The top-of-the-range (3) ND96 is a supercardioid mic designed for the loudest stages and it’s a beast. Same body as the others in the range but the head is really flat this time and lets you get right on the diaphragm, a couple of millimetres away. The voicing is a little different to its siblings, with a slightly smoother top end and less low-mids as you move off the mic. The sensitivity is even higher than the rest (3.3mV/Pascal), and when combined with the tight hyper-cardioid pattern, it makes for a loud mic that’s super stable in the monitors. The trade-off is a narrow, shallow sweet spot and an un-even off-axis response, but that doesn’t matter because as long as the singer — or screamer — is right on the mic, the vocal will be clearly heard above the band and strongly present in the monitors. Really abusive and plosive-rich vocalists are met by the well-named double blast filters under the front grille. Unique to the ND96 is a small, sunken switch towards the bottom of the mic that further scoops the mids between 100Hz and 1kHz and I liked it on this setting. The sound gets concentrated into the high-mids and gives it the bite to cut through the stage sound, even when the band is on eleven, but does it without being screechy or too harsh.


The instrument range begins with the cardioid (4) ND44. Primarily designed for toms it’s a pivoting-head design with a fast, punchy sound. It comes supplied with a drum-mount clip rather than a stand mount but I think a stand mount should also be included. The first time I wanted to use it was on a bass cab and it’s a thin body so I had to find a spare clip thin enough. Also I’ve written before about finding drummers who don’t like things hanging off their drums because it might change the balance or tone. Despite that, the drum-mount is a good design and slips onto the rim without any fiddling. Mounted on the drum or not its low profile is great for getting in tight spaces especially around the floor tom/ride cymbal area.


Its bigger brother is the super-cardioid (5) ND46. Again designed for cabs or toms it’s a little tighter, a little smoother and goes down deeper than the ND44 with a proper stand-mount and locking pivoting head.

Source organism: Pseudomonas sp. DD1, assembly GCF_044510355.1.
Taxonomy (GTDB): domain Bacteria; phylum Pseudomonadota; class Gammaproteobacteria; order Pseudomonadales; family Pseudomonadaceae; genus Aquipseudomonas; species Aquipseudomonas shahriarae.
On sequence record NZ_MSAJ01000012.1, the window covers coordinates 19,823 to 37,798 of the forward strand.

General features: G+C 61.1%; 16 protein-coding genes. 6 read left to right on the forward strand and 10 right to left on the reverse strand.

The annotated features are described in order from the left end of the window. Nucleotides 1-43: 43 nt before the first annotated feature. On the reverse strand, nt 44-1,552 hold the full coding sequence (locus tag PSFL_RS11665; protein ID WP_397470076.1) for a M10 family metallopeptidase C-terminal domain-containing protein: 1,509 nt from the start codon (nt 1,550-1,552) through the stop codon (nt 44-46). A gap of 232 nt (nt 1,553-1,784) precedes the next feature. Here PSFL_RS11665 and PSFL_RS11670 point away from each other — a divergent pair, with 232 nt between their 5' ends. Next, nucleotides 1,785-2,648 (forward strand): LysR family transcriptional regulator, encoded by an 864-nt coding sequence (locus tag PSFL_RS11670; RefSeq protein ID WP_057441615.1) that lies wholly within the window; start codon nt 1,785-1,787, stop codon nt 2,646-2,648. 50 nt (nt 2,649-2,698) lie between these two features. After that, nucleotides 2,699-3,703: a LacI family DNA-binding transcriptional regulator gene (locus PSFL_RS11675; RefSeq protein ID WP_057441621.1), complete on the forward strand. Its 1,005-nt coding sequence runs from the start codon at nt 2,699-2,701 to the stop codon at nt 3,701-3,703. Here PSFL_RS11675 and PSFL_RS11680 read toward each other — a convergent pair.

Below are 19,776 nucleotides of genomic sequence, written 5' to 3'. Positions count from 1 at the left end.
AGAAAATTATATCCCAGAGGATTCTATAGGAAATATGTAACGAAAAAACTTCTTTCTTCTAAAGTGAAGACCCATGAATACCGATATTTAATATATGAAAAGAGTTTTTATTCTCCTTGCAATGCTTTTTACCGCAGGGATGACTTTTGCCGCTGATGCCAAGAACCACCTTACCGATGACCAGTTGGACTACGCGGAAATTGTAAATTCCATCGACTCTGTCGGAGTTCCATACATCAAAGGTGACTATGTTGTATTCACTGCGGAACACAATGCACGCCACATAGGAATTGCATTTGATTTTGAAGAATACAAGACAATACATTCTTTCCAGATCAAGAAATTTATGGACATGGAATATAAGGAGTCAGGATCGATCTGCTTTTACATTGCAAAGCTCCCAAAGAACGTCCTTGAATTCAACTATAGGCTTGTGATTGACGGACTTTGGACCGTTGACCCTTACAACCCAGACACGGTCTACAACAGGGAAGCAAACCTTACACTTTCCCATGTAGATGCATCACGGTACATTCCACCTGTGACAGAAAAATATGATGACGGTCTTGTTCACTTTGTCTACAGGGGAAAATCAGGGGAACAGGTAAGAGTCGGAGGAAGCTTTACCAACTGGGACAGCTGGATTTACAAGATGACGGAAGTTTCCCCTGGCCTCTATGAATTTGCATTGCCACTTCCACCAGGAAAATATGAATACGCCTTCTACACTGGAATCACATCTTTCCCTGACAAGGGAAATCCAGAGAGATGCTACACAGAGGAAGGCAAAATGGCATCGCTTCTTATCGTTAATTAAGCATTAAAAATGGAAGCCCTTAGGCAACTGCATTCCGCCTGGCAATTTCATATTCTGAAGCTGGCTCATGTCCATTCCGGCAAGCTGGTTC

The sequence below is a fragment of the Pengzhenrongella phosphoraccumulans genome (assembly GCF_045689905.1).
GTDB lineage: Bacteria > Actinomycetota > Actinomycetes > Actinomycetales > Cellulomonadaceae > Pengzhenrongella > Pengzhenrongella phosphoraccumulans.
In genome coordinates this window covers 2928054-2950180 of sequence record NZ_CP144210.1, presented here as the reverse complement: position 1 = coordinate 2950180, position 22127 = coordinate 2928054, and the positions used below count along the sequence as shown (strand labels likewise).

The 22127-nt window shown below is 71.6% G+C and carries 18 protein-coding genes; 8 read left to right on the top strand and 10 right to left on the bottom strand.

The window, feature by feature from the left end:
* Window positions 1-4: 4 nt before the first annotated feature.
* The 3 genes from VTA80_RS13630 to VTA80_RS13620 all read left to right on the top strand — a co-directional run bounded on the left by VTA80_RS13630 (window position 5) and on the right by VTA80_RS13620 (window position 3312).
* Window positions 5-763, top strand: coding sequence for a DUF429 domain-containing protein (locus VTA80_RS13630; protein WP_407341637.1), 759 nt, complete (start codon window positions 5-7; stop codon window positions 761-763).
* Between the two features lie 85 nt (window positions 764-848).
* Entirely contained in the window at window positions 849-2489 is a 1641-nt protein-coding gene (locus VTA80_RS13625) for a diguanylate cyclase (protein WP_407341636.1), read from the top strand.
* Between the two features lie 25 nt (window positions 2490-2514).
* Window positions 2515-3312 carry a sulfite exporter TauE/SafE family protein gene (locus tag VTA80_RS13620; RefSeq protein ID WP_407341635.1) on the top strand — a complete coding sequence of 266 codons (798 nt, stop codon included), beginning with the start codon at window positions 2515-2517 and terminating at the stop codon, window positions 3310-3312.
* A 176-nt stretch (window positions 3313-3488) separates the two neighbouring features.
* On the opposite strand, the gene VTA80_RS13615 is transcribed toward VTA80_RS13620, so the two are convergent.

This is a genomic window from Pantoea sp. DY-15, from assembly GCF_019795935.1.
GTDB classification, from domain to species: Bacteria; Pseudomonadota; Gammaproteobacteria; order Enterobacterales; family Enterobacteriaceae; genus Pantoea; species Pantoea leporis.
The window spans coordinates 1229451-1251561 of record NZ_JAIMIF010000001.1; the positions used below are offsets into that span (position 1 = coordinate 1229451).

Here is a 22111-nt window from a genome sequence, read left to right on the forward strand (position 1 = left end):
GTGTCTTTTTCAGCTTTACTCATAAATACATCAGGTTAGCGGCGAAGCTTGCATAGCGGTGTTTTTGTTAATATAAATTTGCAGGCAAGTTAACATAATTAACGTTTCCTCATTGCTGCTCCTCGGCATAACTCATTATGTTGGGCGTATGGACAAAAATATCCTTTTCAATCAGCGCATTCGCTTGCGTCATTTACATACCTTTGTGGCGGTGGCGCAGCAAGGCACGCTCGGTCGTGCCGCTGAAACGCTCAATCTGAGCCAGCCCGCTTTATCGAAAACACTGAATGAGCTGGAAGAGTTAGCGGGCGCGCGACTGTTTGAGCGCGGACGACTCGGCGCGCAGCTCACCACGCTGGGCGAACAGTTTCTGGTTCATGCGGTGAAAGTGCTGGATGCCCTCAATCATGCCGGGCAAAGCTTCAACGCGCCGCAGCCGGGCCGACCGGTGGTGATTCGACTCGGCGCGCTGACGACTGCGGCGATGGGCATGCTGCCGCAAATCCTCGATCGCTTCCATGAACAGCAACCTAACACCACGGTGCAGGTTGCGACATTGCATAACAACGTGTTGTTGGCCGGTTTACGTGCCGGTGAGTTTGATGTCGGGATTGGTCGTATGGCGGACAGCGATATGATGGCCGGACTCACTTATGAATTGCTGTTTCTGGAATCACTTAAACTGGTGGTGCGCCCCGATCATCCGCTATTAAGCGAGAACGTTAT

The (6) ND68 is the kick mic and it looks like one. It’s not too big to get right inside the drum if you want, and it’s got a sensible stand-mount. It’s got the classic rock ’n’ roll smile shape to its frequency response with a big, deep bottom end, a scooped mid-range between 330Hz and 2kHz, and an exaggerated attack around 5kHz. Quoted as going down to 20Hz, the low-end boost is centred around 60Hz. It’s a kick mic but there’s no reason it couldn’t be used on other low frequency sources that would benefit from its powerful rock voicing.


The (7) ND66 is the small diaphragm condenser of the range. In the ND Series this is the cymbals/hi-hat mic but could be used for acoustic instruments and percussion too. It features a lockable, pivoting head that increases your placement options if you’re close-miking the cymbals or hats. Included is a 75Hz or 150Hz HPF and a -10dB or -20dB pad. No big deal but curiously the HPF takes quite a deliberate effort to change whereas the Pad is quite easy to accidentally change. It should be the other way round. The frequency response has a few dB added between 5-10kHz to bring out the cymbals.

The first festival with the ND Series was the annual Guildford Banjo Jamboree. I got to know the vocal mics and condenser well, but no drums or amps allowed. Both the ND76 and ND86 were right at home in this environment, where harshness is not appreciated. They were airy and warm on the gentle voices, with the ND86 being the closer of the two. I briefly tried the ND96 but its pattern was too tight for these non-focussed performers and they tended to drop out if they weren’t up on the mic. The ND66 got plenty of use as an instrument mic with good results, especially on acoustic guitars. The off-axis response is very good, the frequency response is on the bright side of neutral and the sound is clear and detailed, bringing the instruments forward.